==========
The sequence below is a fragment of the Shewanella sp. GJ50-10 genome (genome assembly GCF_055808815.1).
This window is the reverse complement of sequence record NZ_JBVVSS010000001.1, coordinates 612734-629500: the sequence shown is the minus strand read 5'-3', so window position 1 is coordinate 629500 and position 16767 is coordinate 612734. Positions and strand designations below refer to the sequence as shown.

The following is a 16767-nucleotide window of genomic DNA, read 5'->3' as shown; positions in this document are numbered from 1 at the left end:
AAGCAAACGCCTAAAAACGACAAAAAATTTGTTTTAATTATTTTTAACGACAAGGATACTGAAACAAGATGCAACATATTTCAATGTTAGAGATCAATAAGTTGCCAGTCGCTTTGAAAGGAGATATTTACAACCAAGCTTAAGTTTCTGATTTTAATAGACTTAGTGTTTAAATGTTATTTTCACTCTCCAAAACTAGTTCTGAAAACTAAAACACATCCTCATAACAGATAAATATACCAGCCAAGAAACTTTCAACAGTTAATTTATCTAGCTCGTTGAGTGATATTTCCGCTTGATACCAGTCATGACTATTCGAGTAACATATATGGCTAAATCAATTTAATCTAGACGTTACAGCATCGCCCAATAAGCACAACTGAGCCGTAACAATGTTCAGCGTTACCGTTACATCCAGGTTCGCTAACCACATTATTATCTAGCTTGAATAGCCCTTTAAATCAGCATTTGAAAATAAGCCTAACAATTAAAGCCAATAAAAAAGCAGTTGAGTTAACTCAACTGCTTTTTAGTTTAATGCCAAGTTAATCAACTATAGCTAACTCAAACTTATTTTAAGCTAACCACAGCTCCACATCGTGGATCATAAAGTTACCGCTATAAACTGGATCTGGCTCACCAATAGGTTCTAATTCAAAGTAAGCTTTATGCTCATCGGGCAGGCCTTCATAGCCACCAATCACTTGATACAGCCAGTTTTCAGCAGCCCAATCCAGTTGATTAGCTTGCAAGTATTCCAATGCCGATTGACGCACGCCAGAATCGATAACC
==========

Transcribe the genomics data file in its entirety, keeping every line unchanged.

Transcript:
The sequence below is a fragment of the Shewanella sp. GJ50-10 genome (genome assembly GCF_055808815.1).
This window is the reverse complement of sequence record NZ_JBVVSS010000001.1, coordinates 612734-629500: the sequence shown is the minus strand read 5'-3', so window position 1 is coordinate 629500 and position 16767 is coordinate 612734. Positions and strand designations below refer to the sequence as shown.

The following is a 16767-nucleotide window of genomic DNA, read 5'->3' as shown; positions in this document are numbered from 1 at the left end:
AAGCAAACGCCTAAAAACGACAAAAAATTTGTTTTAATTATTTTTAACGACAAGGATACTGAAACAAGATGCAACATATTTCAATGTTAGAGATCAATAAGTTGCCAGTCGCTTTGAAAGGAGATATTTACAACCAAGCTTAAGTTTCTGATTTTAATAGACTTAGTGTTTAAATGTTATTTTCACTCTCCAAAACTAGTTCTGAAAACTAAAACACATCCTCATAACAGATAAATATACCAGCCAAGAAACTTTCAACAGTTAATTTATCTAGCTCGTTGAGTGATATTTCCGCTTGATACCAGTCATGACTATTCGAGTAACATATATGGCTAAATCAATTTAATCTAGACGTTACAGCATCGCCCAATAAGCACAACTGAGCCGTAACAATGTTCAGCGTTACCGTTACATCCAGGTTCGCTAACCACATTATTATCTAGCTTGAATAGCCCTTTAAATCAGCATTTGAAAATAAGCCTAACAATTAAAGCCAATAAAAAAGCAGTTGAGTTAACTCAACTGCTTTTTAGTTTAATGCCAAGTTAATCAACTATAGCTAACTCAAACTTATTTTAAGCTAACCACAGCTCCACATCGTGGATCATAAAGTTACCGCTATAAACTGGATCTGGCTCACCAATAGGTTCTAATTCAAAGTAAGCTTTATGCTCATCGGGCAGGCCTTCATAGCCACCAATCACTTGATACAGCCAGTTTTCAGCAGCCCAATCCAGTTGATTAGCTTGCAAGTATTCCAATGCCGATTGACGCACGCCAGAATCGATAACC